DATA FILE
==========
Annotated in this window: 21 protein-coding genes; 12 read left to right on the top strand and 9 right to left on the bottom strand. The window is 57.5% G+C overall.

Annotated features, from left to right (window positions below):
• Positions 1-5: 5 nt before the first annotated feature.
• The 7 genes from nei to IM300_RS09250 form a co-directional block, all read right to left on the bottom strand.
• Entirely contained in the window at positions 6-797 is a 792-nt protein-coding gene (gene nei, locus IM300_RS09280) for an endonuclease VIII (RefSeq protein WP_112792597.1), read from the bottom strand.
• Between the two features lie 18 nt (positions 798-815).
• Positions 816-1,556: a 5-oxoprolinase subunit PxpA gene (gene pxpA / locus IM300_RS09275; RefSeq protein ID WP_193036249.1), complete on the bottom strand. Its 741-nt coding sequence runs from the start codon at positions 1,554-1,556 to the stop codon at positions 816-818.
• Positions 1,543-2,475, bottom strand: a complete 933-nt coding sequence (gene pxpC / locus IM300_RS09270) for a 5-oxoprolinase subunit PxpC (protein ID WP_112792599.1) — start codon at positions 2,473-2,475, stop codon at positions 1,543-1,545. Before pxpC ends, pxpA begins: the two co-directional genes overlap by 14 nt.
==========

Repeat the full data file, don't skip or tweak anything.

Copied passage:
Annotated in this window: 21 protein-coding genes; 12 read left to right on the top strand and 9 right to left on the bottom strand. The window is 57.5% G+C overall.

Annotated features, from left to right (window positions below):
• Positions 1-5: 5 nt before the first annotated feature.
• The 7 genes from nei to IM300_RS09250 form a co-directional block, all read right to left on the bottom strand.
• Entirely contained in the window at positions 6-797 is a 792-nt protein-coding gene (gene nei, locus IM300_RS09280) for an endonuclease VIII (RefSeq protein WP_112792597.1), read from the bottom strand.
• Between the two features lie 18 nt (positions 798-815).
• Positions 816-1,556: a 5-oxoprolinase subunit PxpA gene (gene pxpA / locus IM300_RS09275; RefSeq protein ID WP_193036249.1), complete on the bottom strand. Its 741-nt coding sequence runs from the start codon at positions 1,554-1,556 to the stop codon at positions 816-818.
• Positions 1,543-2,475, bottom strand: a complete 933-nt coding sequence (gene pxpC / locus IM300_RS09270) for a 5-oxoprolinase subunit PxpC (protein ID WP_112792599.1) — start codon at positions 2,473-2,475, stop codon at positions 1,543-1,545. Before pxpC ends, pxpA begins: the two co-directional genes overlap by 14 nt.